We have already discussed why choosing proper 3PL logistics services, and a trucking company with a modern warehouse management system (WMS) is crucial to any successful supply chain management process. Within the supply chain process, there is a much smaller piece of the puzzle that is arguably the most critical component in maintaining accurate inventory levels: The Inbound and Outbound Logistics Operations.

Suppose your inventory is not initially received and reported accurately during the inbound processes (ex., by the company’s Receiving Department). In that case, it becomes nearly impossible to maintain an accurate system or record of available products. This affects all aspects of logistics services and the supply chain.

Also, if the outbound shipping process does not operate correctly, shipments may be incomplete, arrive late, or be sent to the wrong recipient.

For this reason, you should figure out how to choose a logistics and trucking company that focuses a great deal of attention to the inbound and outbound processes. To ensure that this process runs as smoothly as possible, at BR Williams (a 3PL logistics company serving the USA and Canada), we use top-of-the-line real-time logistics oversight software capable of monitoring warehouse inventory control, distribution channels, and more. Read more about our warehouse management system (WMS) here.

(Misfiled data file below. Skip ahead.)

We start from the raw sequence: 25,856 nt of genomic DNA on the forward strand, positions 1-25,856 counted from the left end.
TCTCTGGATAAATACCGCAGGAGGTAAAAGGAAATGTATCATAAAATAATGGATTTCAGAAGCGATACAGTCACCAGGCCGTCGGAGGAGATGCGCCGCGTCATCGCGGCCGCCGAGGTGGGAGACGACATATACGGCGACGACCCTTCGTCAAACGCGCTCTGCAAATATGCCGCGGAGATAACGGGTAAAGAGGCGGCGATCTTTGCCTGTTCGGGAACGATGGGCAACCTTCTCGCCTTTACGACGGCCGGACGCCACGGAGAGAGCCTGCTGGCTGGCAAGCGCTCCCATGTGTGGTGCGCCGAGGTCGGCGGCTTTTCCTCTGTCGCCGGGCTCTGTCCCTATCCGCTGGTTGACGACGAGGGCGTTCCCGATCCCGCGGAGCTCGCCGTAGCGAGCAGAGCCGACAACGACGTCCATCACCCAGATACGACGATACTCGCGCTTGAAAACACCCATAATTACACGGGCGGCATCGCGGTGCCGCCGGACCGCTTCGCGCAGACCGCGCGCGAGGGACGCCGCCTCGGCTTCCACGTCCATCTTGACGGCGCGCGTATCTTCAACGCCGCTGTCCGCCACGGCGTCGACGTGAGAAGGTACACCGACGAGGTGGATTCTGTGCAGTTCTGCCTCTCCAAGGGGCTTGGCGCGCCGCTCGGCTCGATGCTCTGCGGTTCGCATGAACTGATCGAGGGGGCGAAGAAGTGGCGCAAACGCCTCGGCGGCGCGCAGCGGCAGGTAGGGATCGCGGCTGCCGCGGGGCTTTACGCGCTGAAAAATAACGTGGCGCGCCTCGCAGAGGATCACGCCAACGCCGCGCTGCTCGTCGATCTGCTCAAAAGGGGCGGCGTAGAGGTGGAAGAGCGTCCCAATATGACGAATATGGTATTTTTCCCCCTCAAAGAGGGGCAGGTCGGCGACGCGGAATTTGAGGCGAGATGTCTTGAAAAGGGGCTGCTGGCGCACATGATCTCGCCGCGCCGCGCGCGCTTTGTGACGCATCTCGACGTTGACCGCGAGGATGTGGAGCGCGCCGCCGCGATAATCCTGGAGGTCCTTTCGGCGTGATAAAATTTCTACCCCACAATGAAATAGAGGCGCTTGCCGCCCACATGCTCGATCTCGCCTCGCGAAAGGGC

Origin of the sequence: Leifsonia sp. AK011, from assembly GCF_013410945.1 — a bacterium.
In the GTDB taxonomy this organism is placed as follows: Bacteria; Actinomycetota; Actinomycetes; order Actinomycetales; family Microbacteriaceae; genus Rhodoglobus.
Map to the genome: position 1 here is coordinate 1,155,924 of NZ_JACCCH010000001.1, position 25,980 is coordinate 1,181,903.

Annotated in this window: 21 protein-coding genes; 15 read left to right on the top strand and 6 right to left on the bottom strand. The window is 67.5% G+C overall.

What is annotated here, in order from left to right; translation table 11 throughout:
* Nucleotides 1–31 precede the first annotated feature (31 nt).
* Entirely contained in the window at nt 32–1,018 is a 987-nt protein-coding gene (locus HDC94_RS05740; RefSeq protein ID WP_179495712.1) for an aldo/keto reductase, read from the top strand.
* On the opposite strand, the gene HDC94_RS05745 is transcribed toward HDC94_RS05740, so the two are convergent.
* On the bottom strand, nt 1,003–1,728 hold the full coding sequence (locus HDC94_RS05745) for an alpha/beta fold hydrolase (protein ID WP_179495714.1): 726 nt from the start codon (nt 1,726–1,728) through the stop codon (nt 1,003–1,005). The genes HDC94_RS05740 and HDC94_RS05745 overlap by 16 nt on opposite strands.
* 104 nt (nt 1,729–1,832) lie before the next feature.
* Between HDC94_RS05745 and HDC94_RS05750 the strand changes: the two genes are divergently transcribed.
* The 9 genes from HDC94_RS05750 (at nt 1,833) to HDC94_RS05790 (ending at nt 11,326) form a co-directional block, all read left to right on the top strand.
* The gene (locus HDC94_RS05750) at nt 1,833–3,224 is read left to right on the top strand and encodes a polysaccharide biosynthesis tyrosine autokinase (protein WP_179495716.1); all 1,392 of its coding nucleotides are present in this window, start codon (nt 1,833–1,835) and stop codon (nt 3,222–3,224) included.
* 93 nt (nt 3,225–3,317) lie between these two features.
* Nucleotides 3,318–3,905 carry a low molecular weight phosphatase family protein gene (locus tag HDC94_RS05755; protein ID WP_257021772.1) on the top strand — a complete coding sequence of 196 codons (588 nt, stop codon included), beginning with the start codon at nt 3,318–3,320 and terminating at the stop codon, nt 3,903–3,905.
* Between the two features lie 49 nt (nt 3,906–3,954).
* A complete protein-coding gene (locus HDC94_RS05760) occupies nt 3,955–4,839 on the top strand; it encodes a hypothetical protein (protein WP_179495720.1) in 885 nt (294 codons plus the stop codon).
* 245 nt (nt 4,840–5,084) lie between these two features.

Outbound & Inbound Logistics Process (Step-by-Step Guide)

To figure out the difference between inbound and outbound logistics, it’s essential first to know the basics of an inbound and outbound process. That will help you better understand how it affects the efficiency of your overall supply chain. Let’s take a look at inbound logistics vs outbound logistics (and pay attention to areas your business can improve in).